The programmes to build infrastructure and connect India are picking up pace. The 2019 budget is seeing an allocation of $9.27 Bn and the highest ever capital expenditure of $22.77 Bn for Indian Railways.The plan to build 83,677 km of roads is underway and will complete by 2021-22. The Bharatmala Pariyojana programme accounts for 34,800 km of roads at a cost of $7.713 Bn. This will create 142 mn man-days of jobs in the process. The remaining 48,877 km will be developed by the National Highway Authority of India and the Ministry of Road Transport and Highways. The Sagarmala Programme, on the other hand, focuses on connectivity by sea. It forecasts a role for multiple central ministries and agencies, as well as state governments. As of 30 September 2018, a total of 522 projects at a cost of $6.18 Bn were under various stages of implementation, development and completion. The projects are across port modernization, new port development, port connectivity enhancement, port-linked industrialization and coastal community development.

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As of 2018, more than 118,000 Gram Panchayats or Village Councils have access to high-speed broadband because of the Government of India's BharatNet project. BharatNet is probably the world's largest rural broadband project. As of 2018, 0.32 mn km of optical fibre cable is laid across 127,210 Gram Panchayats as part of the project. BharatNet is expected to make digital delivery of services for health, education, livelihood, skills training, e-agriculture and e-commerce available to the rural poor, in addition to generating huge employment opportunities. An impressive fact under BharatNet is that the total Data used per month in March 2019 is 0.14 mn GB. Apart from BharatNet, India has more than 1 bn mobile phone subscriptions and 462 mn Internet users.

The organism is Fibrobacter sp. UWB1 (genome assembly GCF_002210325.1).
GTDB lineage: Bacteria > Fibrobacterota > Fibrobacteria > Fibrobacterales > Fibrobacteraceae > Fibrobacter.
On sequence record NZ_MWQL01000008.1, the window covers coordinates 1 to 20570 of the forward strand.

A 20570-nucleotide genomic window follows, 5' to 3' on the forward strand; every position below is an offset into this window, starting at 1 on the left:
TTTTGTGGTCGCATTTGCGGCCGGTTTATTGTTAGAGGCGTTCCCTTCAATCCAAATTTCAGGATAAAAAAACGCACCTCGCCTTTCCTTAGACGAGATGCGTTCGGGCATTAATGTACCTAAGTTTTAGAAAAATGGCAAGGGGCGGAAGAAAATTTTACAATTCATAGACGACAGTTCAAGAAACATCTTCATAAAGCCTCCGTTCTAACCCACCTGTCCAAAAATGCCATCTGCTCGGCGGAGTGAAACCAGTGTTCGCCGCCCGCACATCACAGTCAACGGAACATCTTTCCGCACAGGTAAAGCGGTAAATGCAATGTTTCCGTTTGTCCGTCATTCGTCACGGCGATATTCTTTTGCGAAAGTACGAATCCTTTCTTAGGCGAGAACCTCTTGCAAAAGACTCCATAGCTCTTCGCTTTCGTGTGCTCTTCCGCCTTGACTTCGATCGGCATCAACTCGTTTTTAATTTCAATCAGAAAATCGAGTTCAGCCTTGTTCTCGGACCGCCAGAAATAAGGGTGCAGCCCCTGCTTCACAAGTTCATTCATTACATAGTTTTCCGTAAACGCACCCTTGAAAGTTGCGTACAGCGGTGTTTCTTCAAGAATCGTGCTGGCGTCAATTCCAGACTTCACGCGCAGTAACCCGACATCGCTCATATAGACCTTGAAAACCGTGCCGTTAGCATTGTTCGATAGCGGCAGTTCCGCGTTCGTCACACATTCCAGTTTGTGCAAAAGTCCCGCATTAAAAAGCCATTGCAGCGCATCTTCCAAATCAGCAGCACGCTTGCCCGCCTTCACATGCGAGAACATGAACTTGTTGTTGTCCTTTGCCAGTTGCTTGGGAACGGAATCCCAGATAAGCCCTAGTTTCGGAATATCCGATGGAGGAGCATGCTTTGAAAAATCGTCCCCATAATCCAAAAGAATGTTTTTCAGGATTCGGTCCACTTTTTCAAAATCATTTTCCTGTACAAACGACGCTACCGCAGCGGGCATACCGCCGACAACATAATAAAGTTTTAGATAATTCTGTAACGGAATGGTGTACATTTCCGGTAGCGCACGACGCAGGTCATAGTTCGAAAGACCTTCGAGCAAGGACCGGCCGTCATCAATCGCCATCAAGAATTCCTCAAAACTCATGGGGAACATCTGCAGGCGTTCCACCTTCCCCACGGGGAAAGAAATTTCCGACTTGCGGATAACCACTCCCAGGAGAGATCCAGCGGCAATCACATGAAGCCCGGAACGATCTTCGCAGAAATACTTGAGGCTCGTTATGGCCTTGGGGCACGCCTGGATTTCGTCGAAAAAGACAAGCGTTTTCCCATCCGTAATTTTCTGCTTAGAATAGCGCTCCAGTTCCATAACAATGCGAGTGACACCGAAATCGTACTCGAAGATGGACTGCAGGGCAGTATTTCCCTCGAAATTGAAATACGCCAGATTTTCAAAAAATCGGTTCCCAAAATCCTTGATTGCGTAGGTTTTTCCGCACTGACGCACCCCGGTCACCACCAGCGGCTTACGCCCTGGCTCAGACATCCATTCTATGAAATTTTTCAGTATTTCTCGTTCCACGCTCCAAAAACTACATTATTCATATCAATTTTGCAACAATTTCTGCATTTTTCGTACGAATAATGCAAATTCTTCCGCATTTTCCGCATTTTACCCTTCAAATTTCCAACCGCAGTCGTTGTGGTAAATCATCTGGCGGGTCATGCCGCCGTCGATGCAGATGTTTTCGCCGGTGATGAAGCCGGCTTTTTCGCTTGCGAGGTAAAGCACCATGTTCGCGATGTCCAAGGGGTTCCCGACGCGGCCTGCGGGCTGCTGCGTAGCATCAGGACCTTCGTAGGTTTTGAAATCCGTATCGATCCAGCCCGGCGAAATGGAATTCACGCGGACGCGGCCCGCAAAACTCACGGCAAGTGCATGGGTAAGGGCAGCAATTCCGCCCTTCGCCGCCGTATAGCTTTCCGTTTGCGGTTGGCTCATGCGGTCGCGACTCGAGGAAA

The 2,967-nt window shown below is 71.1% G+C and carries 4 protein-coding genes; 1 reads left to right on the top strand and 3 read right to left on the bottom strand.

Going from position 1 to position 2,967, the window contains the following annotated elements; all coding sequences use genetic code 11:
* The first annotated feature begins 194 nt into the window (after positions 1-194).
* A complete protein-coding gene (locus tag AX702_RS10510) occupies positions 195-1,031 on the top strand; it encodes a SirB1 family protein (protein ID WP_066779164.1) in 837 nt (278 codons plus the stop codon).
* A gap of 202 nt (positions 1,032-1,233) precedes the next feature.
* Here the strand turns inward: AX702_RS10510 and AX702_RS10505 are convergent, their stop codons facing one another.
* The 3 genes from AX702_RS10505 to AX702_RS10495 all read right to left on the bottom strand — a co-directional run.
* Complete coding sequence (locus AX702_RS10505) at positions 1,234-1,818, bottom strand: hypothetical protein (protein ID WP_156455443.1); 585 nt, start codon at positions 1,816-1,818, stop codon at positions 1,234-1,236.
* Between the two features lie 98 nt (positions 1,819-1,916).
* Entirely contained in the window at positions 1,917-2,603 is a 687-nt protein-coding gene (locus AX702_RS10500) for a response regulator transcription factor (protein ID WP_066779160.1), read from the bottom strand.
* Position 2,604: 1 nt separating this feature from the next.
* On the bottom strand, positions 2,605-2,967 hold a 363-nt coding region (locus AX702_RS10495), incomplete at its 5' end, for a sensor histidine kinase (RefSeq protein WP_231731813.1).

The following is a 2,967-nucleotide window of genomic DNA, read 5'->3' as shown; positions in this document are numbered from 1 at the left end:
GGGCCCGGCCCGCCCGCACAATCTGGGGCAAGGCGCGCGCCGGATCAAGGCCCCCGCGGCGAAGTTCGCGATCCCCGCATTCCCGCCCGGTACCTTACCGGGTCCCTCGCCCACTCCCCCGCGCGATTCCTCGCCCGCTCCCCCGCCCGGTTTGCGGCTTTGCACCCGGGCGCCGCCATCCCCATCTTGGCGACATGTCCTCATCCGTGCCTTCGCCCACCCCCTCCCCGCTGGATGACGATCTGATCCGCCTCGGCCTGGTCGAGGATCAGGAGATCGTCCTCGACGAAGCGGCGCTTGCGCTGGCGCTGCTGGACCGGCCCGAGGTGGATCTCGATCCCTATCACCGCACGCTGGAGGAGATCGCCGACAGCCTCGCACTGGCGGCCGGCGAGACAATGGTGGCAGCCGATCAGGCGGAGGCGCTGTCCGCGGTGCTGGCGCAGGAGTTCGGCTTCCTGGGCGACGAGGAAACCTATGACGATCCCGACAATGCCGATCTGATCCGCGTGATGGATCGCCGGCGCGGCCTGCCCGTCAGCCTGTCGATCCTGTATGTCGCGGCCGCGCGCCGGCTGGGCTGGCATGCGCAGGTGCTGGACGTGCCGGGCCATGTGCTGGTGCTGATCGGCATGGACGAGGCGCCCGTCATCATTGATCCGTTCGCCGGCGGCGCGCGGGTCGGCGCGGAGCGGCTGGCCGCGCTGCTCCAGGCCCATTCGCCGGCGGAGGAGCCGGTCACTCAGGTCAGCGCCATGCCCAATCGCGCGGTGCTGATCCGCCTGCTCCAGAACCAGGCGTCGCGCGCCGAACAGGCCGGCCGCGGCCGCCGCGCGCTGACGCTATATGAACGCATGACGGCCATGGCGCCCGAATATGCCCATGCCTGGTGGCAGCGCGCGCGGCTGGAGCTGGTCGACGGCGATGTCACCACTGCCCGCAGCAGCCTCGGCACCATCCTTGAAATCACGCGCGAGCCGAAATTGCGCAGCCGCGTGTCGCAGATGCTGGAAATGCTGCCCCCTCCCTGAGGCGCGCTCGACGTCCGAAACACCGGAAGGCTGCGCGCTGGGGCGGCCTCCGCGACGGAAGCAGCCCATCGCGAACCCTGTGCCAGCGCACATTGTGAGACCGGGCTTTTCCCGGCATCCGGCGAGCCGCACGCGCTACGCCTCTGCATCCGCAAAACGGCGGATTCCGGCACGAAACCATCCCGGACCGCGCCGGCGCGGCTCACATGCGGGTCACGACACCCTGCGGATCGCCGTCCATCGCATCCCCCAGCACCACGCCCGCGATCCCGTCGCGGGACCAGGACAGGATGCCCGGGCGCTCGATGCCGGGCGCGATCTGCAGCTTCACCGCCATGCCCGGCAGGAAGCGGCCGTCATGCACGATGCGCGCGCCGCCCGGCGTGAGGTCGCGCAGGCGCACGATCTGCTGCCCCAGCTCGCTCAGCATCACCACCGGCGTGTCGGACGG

Globally, India is number fifth for overall installed renewable energy capacity, fourth for wind power and fifth for solar power.1 As of 2018, solar energy projects capable of producing 22 GW have been installed in the country. More than 100 bn units of electricity have been generated in 2017 using renewable energy.The Government of India has set a target to install 175 GW renewable power capacity by the end of 2022. This includes 60 GW from wind power, 100 GW from solar power, 10 GW from biomass power and 5 GW from small hydropower.